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Image from Amazon
Title: Learning Spring Boot 2.0
Author(s): Greg L. Turnquist
Publisher: Packt Publishing
Category: Spring

Packt Publishing wrote:Spring Boot provides a variety of features that address today's business needs along with today's scalable requirements. In this book, you will learn how to leverage powerful databases and Spring Boot's state-of-the-art WebFlux framework. This practical guide will help you get up and running with all the latest features of Spring Boot, especially the new Reactor-based toolkit.

The book starts off by helping you build a simple app, then shows you how to bundle and deploy it to the cloud. From here, we take you through reactive programming, showing you how to interact with controllers and templates and handle data access. Once you're done, you can start writing unit tests, slice tests, embedded container tests, and even autoconfiguration tests.

We go into detail about developer tools, AMQP messaging, WebSockets, security, and deployment. You will learn how to secure your application using both routes and method-based rules. By the end of the book, you'll have built a social media platform from which to apply the lessons you have learned to any problem. If you want a good understanding of building scalable applications using the core functionality of Spring Boot, this is the book for you.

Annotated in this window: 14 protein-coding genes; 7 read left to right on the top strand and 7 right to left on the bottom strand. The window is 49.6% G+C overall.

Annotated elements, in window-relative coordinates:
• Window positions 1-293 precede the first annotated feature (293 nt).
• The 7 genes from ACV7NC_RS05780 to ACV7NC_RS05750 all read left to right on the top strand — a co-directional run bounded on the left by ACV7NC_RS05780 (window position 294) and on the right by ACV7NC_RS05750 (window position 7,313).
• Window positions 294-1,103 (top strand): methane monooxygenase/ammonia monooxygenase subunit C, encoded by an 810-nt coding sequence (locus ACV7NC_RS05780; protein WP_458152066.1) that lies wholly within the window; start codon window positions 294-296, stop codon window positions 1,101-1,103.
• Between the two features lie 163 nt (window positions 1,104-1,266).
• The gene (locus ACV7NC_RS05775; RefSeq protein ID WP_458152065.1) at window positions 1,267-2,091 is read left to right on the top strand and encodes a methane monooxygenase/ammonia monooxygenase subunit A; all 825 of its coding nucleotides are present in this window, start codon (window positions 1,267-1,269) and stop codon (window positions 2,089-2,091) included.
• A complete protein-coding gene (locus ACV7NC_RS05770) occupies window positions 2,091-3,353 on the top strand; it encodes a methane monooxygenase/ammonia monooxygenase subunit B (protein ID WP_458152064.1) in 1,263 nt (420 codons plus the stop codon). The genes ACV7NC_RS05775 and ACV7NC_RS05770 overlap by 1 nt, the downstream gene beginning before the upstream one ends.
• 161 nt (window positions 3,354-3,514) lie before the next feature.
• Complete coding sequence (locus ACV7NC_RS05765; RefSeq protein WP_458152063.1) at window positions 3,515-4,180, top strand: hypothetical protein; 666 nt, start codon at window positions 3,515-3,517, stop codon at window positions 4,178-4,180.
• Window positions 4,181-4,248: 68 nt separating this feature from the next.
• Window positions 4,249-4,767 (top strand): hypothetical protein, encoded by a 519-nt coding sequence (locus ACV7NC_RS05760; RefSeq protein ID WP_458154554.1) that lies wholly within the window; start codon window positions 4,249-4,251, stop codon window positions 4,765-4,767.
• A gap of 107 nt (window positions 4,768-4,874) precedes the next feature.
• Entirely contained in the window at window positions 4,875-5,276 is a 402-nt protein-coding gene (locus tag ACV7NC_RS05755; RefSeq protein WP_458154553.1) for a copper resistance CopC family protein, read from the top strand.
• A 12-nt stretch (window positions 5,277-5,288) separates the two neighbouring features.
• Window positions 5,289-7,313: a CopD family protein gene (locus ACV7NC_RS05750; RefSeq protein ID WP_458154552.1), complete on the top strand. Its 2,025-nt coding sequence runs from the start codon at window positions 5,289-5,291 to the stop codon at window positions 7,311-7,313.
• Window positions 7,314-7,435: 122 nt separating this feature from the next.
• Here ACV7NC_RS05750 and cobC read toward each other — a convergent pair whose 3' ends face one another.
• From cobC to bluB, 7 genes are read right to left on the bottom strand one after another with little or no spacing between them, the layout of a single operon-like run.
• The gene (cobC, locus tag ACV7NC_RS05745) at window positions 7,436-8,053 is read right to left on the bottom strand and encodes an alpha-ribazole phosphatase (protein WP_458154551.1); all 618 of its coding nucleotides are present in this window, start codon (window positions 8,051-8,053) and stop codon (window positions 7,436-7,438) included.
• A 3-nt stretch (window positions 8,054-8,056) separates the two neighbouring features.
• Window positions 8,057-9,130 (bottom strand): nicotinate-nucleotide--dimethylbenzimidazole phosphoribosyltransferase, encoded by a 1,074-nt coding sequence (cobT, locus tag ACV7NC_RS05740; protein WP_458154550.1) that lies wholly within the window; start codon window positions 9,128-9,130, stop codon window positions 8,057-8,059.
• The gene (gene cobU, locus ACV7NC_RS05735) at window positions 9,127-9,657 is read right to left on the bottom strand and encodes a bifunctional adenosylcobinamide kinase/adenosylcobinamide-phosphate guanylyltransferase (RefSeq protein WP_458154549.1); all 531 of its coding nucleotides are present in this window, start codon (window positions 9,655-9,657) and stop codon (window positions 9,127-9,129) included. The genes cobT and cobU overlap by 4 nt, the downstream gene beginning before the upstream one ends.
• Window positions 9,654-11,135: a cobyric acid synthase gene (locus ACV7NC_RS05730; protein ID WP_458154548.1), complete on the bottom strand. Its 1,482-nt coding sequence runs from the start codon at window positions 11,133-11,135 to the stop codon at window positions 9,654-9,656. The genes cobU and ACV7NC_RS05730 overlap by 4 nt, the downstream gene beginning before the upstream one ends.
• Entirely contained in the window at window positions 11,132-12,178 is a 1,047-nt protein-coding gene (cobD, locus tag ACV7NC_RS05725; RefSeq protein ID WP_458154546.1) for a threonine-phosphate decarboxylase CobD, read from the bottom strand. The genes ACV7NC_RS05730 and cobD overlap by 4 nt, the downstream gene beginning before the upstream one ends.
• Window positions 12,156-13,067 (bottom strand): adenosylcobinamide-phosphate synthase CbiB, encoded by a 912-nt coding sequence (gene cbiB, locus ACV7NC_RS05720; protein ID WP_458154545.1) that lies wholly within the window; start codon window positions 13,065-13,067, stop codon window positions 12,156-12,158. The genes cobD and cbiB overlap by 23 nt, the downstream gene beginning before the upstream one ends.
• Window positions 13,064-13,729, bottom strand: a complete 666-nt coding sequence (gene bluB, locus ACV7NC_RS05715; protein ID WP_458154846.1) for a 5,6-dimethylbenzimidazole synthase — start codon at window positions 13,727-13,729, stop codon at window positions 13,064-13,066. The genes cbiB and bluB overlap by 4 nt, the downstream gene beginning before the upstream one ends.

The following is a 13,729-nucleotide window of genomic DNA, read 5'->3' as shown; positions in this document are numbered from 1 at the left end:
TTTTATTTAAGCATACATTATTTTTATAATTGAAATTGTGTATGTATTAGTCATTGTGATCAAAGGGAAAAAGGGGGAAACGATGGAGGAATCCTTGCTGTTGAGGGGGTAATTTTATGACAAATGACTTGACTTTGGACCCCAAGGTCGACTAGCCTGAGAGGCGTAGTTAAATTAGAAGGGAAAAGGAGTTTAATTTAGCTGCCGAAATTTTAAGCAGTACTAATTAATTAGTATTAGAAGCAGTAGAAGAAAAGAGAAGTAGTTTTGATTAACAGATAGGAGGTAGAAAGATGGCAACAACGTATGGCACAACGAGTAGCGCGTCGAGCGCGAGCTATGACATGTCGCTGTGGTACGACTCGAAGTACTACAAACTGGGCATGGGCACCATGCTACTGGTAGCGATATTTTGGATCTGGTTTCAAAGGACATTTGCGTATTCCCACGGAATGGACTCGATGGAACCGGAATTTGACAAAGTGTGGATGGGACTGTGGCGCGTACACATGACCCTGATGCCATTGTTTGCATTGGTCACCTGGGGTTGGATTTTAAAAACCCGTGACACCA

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    10 out of 10 horseshoes

    "Learning Spring Boot 2.0" authored by, Greg L. Turnquist is an employee at Pivotal, the company that developed the Spring framework and many other projects.

    The author does a good job of introducing Spring Boot 2 and many of the features that can used when creating microservices. Greg shows/explains the use of the Flux and Mono classes and some of its members to take advantage of the Reactive web server.
    Each chapter in the book continues work on the code/project from the previous chapter (or from GitHub) and at some point you could have four (or more) different projects communicating with each other at the same time.

    Along the way you lean about concepts such as Reactive Data Access, Unit Testing, custom AutoConfiguration classes, Selenium, WebSockets, and AMQP (messaging) and more.
    It was great to be introduced to more than just Spring Boot, including:
  • Spring Could Server
  • Spring Configuration Server
  • Eureka Server
  • Ribbon Server
  • Netflix Hystrix
  • Cloud Gateway
  • Spring Session
  • And much more

  • Not all of the code provided by the author in the book works as is, but the code in the GitHub provided for this book does.
    The author has updated the code as the technology/frameworks covered has been updated by Pivotal.
    In January and Febuary of  2018, when I was going though the book the author was quick to respond to issues and inquirers on GitHub.

    Everything is covered enough to get quick started with using Spring Boot 2. Seasoned developers can probably skip the first half of this book and will probably pick up a few kernels here or there when the book delves into microservices.

    Note that everything in this book is geared towards a Java 8 system. You will need to make changes if you plan on using any Java version other then Java 8.
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